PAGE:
Hormone Therapy Use In Women Declining

Years after a massive study on hormone replacement therapy showed many health risks for older women who used the therapy to prevent chronic disease, the number of women taking hormones continues to decrease, according to a new study.

Researchers discovered in 2009 and 2010 that less than five percent of women over 40 who had gone through menopause use either estrogen of a combination of estrogen and progestin. The number is compared with 22 percent in 1999 and 2000, reports Reuters.

Women’s Health Initiative (WHI) research leader Dr. JoAnn Manson, who is also a professor at Harvard Medical School, said that it shows promise that there was a decline in the number of women using hormone therapy.

In 2002, the WHI reported that taking estrogen and progestin appeared to increase the risk of stroke, heart disease, and breast cancer. Manson, chief of preventive medicine at Brigham and Women’s Hospital, stated:

“We now understand that women more distant from the onset menopause and at increased risk of cardiovascular disease have adverse outcomes on hormone therapy and that hormone therapy should not be used for prevention of heart disease or prevention of chronic disease because it is associated with some risks.”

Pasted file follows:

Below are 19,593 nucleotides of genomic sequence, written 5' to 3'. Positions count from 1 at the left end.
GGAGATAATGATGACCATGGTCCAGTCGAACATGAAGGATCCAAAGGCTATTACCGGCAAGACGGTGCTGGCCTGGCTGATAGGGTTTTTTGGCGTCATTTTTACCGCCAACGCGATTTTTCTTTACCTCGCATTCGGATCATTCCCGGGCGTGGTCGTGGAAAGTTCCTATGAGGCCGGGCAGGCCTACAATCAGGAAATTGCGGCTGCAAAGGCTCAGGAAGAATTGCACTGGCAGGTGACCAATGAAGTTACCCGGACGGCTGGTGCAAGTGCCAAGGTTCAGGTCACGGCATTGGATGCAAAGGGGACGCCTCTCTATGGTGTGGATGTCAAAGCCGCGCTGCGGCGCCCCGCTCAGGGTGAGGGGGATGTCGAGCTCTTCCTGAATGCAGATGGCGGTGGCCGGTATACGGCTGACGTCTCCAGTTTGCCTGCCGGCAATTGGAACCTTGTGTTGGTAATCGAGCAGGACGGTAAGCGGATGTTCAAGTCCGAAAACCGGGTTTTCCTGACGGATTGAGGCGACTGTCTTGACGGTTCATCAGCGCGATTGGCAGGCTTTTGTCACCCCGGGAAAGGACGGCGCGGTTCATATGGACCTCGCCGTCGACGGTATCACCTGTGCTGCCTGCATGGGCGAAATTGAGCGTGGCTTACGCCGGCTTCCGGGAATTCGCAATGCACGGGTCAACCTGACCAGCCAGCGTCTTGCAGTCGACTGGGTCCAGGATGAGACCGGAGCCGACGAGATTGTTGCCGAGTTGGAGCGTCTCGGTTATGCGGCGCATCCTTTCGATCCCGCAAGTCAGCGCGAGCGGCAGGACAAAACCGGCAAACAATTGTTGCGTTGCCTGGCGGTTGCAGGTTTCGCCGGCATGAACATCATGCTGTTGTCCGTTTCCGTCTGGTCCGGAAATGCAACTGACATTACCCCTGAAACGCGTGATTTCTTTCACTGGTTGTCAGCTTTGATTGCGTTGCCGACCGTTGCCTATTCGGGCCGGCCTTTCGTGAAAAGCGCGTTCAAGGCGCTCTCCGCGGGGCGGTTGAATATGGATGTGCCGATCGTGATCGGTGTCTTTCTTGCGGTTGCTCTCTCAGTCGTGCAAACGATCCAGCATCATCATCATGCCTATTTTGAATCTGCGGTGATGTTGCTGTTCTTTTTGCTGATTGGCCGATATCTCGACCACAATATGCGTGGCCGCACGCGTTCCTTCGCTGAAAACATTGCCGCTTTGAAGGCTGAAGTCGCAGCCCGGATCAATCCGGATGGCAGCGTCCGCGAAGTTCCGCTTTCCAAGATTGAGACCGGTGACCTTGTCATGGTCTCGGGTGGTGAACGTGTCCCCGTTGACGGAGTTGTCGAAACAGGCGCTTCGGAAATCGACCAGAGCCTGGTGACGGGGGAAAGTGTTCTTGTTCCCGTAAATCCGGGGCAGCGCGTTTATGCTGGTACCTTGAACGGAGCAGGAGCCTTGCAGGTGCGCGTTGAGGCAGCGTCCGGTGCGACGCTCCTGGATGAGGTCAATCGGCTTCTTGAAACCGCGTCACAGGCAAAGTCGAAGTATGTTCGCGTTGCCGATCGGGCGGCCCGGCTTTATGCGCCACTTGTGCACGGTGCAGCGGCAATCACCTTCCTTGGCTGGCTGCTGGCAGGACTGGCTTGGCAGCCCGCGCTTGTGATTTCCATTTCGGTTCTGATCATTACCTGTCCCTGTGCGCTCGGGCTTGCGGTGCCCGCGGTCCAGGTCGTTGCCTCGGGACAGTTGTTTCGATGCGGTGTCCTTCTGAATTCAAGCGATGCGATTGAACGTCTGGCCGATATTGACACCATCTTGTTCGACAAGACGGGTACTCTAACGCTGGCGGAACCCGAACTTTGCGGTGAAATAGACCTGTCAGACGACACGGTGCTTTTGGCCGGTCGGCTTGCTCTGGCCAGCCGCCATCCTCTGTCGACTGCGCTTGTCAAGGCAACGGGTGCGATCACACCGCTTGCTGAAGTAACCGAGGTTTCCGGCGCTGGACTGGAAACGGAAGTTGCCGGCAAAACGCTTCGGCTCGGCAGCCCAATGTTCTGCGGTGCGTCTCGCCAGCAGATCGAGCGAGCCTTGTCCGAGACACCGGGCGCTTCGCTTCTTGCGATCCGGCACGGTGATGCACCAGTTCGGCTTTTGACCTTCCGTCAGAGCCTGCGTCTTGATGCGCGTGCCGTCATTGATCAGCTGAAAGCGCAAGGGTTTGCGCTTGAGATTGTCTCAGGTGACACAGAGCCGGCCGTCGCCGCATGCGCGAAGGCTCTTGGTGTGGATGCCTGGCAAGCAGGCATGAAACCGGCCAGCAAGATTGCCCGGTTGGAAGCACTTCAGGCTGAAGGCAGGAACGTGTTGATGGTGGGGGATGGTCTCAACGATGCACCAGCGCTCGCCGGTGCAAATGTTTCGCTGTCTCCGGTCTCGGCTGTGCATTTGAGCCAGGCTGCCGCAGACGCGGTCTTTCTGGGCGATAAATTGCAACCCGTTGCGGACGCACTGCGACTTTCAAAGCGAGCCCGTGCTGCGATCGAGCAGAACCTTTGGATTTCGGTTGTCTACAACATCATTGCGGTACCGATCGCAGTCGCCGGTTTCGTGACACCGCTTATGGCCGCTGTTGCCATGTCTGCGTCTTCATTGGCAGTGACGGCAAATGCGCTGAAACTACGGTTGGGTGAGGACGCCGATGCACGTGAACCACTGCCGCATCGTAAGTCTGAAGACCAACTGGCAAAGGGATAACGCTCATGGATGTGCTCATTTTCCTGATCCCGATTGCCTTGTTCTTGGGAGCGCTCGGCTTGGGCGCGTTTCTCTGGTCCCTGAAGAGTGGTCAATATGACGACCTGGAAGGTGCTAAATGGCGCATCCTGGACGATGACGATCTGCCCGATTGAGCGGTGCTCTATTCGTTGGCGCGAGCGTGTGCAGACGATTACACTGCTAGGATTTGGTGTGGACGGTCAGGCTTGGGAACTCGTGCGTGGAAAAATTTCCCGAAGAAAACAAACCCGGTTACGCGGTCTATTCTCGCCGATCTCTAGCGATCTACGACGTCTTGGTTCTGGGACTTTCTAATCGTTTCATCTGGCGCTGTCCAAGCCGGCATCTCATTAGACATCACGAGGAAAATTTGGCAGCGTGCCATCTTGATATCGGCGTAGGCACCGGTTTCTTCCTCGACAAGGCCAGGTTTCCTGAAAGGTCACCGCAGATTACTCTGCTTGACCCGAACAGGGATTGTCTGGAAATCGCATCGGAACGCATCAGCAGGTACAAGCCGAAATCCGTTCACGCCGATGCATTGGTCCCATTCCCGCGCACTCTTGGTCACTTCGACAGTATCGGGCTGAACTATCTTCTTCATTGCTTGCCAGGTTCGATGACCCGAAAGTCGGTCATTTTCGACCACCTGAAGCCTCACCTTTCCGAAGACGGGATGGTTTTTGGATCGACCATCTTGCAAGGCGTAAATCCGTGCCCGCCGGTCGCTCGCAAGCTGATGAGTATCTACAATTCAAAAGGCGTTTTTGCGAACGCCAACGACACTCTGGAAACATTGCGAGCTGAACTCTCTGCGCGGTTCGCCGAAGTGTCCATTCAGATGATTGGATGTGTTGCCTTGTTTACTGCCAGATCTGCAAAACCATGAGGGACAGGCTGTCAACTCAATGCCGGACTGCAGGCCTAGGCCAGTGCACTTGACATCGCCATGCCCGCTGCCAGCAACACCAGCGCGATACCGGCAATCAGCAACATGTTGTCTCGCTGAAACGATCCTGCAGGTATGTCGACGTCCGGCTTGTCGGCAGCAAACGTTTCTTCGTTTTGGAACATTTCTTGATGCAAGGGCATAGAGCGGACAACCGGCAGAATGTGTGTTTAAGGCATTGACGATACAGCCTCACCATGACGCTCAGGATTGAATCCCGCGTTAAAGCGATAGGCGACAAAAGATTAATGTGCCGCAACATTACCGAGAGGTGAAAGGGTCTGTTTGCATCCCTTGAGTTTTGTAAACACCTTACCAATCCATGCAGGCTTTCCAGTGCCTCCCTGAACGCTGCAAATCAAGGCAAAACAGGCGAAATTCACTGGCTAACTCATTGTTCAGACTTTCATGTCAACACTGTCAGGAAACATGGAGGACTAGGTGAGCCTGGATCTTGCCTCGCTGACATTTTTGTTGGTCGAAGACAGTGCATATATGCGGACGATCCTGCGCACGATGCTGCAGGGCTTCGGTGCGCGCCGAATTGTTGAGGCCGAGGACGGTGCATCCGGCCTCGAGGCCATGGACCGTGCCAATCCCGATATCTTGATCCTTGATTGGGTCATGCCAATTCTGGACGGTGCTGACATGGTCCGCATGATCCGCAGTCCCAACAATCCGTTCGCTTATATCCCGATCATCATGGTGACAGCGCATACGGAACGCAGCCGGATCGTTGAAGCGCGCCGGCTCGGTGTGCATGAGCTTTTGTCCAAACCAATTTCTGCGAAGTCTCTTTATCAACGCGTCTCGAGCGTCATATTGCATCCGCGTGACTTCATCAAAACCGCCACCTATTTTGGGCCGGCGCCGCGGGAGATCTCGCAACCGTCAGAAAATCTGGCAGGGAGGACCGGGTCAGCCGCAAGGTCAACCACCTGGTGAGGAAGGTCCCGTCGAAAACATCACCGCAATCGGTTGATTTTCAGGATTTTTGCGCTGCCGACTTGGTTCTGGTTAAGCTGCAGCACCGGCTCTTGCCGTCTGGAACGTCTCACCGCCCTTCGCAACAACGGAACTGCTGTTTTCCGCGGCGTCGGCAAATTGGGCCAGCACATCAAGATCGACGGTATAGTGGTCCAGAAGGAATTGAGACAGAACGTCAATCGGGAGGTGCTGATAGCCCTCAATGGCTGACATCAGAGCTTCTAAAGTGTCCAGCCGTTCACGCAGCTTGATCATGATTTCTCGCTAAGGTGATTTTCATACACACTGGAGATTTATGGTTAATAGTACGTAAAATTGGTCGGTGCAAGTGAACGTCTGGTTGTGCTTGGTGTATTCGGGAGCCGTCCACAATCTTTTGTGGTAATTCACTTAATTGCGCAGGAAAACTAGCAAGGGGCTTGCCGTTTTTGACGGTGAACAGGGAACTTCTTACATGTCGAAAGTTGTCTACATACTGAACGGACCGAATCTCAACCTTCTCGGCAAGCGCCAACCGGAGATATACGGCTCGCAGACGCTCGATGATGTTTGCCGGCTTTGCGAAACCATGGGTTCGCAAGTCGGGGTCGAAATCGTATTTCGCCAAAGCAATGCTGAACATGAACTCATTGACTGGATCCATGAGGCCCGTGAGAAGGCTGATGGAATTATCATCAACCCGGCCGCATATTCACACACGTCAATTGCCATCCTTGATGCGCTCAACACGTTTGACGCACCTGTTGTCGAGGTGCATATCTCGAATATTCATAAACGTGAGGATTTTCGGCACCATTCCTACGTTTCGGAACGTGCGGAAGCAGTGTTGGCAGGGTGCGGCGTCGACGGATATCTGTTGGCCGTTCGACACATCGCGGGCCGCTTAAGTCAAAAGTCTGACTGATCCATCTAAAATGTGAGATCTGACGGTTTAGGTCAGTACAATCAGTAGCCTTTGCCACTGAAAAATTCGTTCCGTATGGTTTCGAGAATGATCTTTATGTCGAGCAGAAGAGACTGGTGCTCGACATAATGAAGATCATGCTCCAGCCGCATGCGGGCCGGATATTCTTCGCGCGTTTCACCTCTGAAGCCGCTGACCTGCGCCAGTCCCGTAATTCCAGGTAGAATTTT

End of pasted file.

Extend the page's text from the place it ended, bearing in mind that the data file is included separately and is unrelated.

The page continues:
Fox News notes that the increased breast cancer risk from hormone therapy was a major reason why people turned away from it, according to Dr. Robert Langer, a research member of the WHI, who is the principal investigator at the Jackson Hole Center for Preventative Medicine in Jackson, Wyoming.

Langer stated that, “I think it’s a really substantial overreaction” to the harms found in the WHI study. The WHI study showed a 26 percent risk of contracting breast cancer after taking a hormone therapy. But Langer has said that those results applied to older women who were taking hormones to prevent chronic disease, instead of to younger women seeking relief from menopause symptoms.

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